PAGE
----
It was said without any resentment or anger directed at me, but I received it like a slap in the face from the universe: “Wake up to the reality in which you are immersed!”  This waiter is your indentured servant.”

Gregory David Roberts, in his sometimes transcendent epic novel “Shantaram” berates tourists who haggle with their Indian hosts over prices.  He admits that it is the “shrewd and amiable way to conduct your business in India”, however, the “little victories” haggled from” the hotel keeper cost that hotel keeper and his staff their daily bread and cost the tourists the opportunity to know them as human beings.

Of course, I was determined not to let this happen to me.

My first test happened when I employed a taxi driver to take me from Delhi’s Lotus Temple back to my hotel.  I had the address written on a piece of paper.  The driver did not seem to recognize the address and I told him it was near the airport.

“How much are you offering?”

I pointed, “We will use your meter.”

“The meter is broken.”

I was prepared for this.  “Then you must name your price”  He hesitated.  I spoke again:  “If you cannot name your price, I will find another taxi” (There was a line of them right behind us).

“400 Rupees”


“First I will take you to a very fine shopping place.”

“No thank-you.  No shopping today.”

“Yes, very fine shopping.”

“No, no shopping.”

“I know a hotel, better than the one you are staying — same price.”

“No, I want to go back to this hotel.”

“The airport is very far away, I must ask 500 rupees.”

Here was my test.  I was certain the taxi driver would take me for 400 rupees.  However, I had been dropped off at the Temple after visiting a Childhaven training site.  I had no idea how long a ride it would be back to the hotel.  I figured if it turned out to be a short ride, there would be no tip for the driver.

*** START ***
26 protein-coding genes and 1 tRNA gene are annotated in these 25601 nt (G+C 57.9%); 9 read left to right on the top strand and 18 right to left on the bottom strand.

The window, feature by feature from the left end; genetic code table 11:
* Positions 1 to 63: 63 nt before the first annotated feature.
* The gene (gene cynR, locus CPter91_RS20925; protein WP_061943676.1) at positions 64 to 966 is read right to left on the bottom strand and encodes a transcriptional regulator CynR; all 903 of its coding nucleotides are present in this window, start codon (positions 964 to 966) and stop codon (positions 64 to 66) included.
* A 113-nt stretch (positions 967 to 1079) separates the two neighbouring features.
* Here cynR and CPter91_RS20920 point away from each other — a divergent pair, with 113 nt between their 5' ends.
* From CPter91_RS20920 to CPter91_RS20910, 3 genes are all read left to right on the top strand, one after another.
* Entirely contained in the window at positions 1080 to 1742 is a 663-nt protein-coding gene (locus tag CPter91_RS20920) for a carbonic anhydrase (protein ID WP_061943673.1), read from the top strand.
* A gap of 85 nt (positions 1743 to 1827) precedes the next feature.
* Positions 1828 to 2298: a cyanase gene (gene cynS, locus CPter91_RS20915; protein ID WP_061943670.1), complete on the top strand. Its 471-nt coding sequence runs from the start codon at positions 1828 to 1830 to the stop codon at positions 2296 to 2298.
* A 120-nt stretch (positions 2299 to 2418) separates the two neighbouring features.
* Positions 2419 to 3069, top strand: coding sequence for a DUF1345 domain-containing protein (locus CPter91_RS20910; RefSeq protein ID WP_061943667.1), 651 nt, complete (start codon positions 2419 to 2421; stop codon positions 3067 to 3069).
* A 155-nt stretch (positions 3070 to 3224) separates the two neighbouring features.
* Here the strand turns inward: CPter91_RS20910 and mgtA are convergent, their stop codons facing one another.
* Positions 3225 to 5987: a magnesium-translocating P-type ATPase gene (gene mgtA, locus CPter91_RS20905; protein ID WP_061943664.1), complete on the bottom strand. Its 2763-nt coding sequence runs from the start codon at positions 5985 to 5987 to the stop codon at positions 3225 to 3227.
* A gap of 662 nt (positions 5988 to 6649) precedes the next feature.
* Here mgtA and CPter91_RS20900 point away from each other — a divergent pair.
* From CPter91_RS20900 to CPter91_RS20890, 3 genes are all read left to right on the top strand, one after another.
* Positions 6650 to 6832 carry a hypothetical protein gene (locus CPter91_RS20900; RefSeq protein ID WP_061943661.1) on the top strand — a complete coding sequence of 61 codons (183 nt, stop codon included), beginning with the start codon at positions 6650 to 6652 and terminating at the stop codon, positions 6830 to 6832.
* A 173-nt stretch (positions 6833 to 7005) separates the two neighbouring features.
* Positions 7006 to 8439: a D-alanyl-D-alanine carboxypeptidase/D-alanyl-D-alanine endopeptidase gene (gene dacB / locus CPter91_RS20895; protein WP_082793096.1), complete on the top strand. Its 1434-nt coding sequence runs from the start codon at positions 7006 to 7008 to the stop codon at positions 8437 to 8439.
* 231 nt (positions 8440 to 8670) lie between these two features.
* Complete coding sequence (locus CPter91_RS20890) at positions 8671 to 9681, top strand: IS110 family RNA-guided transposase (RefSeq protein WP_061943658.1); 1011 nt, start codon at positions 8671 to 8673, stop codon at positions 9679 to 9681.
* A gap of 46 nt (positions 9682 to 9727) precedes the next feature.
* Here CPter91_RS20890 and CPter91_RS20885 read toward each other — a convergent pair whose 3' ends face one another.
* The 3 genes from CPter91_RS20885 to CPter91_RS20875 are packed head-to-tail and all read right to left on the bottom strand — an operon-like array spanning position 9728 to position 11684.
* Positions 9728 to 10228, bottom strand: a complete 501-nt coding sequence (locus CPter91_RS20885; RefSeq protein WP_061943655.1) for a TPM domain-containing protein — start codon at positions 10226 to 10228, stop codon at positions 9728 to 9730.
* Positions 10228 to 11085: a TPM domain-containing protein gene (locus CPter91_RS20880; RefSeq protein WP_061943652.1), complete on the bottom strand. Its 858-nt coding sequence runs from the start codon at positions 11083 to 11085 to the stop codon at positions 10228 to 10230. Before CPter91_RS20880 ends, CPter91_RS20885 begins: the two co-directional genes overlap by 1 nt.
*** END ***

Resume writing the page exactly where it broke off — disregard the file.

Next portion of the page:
“Yes, 500 rupees, agreed.”

We drove about half a kilometer before my driver signaled a fellow cabbie, a younger man to pull over for a consult.  My driver handed him the address and spoke in Hindi.  I assumed he was checking directions.

However, the younger man then handed my driver 200 rupees and my driver instructed me to get in the younger man’s cab.  “Same price” he assured. me.  We were in a spot with lots of traffic and no line of taxis behind us.  I had little choice.

I had been sold!  The opportunity to get to know me as a human being had been haggled away for Cdn. $4.00.

The ride back to the hotel was a long one.  I was tempted to give the young driver double the fare as a way of extracting revenge, but I settled on simply a generous tip.

E.M. Foerester in another novel, talks about the “rent we pay” for keeping our ideals about the goodness of humanity.  My rent this day, was comparatively light.